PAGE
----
With approximately 1.7 million US workers, Walmart is by far the country’s largest private employer. In fact, the company’s workforce dwarfs those of Yum Brands, McDonald’s, and IBM – numbers two, three and four on the list – combined. The company has characterized its commitment to hiring, promoting, and retaining diverse talent as “unwavering,” and its latest culture, diversity, equity, and inclusion report touts a number of short term successes in the U.S., including:
- A two percent rise in the number of female officers since 2020.
- Almost two percent more people of color in officer roles since 2020.
- Slightly more than three percent more African American and Black officers since 2020.
We thought we’d dive in further by briefly comparing our historical workforce data on Walmart, to the data the company disclosed at the end of FY 2022 in January. Here a few quick observations:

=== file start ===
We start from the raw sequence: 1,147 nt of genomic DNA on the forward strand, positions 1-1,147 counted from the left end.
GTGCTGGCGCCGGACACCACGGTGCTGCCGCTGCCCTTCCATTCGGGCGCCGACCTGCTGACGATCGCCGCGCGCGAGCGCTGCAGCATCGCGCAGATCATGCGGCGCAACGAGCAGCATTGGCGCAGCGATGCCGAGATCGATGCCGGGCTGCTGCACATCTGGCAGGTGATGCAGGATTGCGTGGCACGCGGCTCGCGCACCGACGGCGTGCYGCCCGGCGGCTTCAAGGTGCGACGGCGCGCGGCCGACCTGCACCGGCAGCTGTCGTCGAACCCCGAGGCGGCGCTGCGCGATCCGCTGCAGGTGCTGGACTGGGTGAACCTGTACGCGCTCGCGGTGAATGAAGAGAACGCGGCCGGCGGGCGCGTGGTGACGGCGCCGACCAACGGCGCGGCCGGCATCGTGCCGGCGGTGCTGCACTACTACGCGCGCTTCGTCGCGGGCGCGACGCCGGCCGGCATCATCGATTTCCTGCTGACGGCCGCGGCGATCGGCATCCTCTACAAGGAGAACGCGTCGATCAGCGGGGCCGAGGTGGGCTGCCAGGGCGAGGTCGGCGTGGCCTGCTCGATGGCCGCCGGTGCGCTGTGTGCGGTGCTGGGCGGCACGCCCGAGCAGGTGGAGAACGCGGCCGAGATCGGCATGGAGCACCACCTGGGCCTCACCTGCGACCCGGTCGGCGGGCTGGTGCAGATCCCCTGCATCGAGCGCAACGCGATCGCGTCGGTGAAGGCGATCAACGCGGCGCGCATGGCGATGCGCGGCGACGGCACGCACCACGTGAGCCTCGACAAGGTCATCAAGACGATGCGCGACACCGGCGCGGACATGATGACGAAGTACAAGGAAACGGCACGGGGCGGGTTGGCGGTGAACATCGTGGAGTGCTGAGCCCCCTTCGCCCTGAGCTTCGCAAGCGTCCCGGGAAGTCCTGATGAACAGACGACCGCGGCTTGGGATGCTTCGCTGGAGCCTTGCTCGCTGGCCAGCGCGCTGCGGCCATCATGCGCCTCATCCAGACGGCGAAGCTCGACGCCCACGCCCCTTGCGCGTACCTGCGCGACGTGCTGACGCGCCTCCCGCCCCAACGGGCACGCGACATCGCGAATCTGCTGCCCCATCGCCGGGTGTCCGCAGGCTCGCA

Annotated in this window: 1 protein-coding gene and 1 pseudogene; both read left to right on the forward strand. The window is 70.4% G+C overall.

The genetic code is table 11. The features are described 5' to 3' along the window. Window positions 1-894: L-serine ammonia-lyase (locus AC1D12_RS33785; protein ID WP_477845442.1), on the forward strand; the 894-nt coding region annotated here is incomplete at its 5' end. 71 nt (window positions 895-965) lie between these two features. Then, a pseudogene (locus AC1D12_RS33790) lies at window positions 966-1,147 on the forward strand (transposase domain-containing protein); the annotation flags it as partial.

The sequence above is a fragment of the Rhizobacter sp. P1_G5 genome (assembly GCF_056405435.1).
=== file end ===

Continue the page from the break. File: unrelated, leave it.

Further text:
- Walmart’s workforce has been consistently dominated by women. In 2014, women made up 56.5 percent of the company’s total workforce, and today, that number remains high at 53.2 percent. Walmart also remains one of only five companies in the S&P 500’s consumer discretionary sector with a workforce dominated by women – the others being Estee Lauder (81.7%), Walgreens (71%), Kroger (50.9%) and General Mills (50%).
- But in the past eight years, Walmart has only marginally improved the representation of women on its executive team. In 2014, 30.9 percent of the company’s senior executives were women. Today, women make up 33.8 percent of the company’s executive ranks, a slight rise of 2.9 percent.
- Since 2014, Walmart has made slight gains in adding people of color to its executive ranks. In 2014, 22.2 percent of the company’s senior executives were people of color, while today that figure stands at 26.6 percent.
- Progress has also been made in adding people of color to the company’s managerial ranks. In 2014, only 29.4% of the company’s managers were people of color. Today, that figure stands at 38.5 percent, a cumulative rise of 9.1 percent.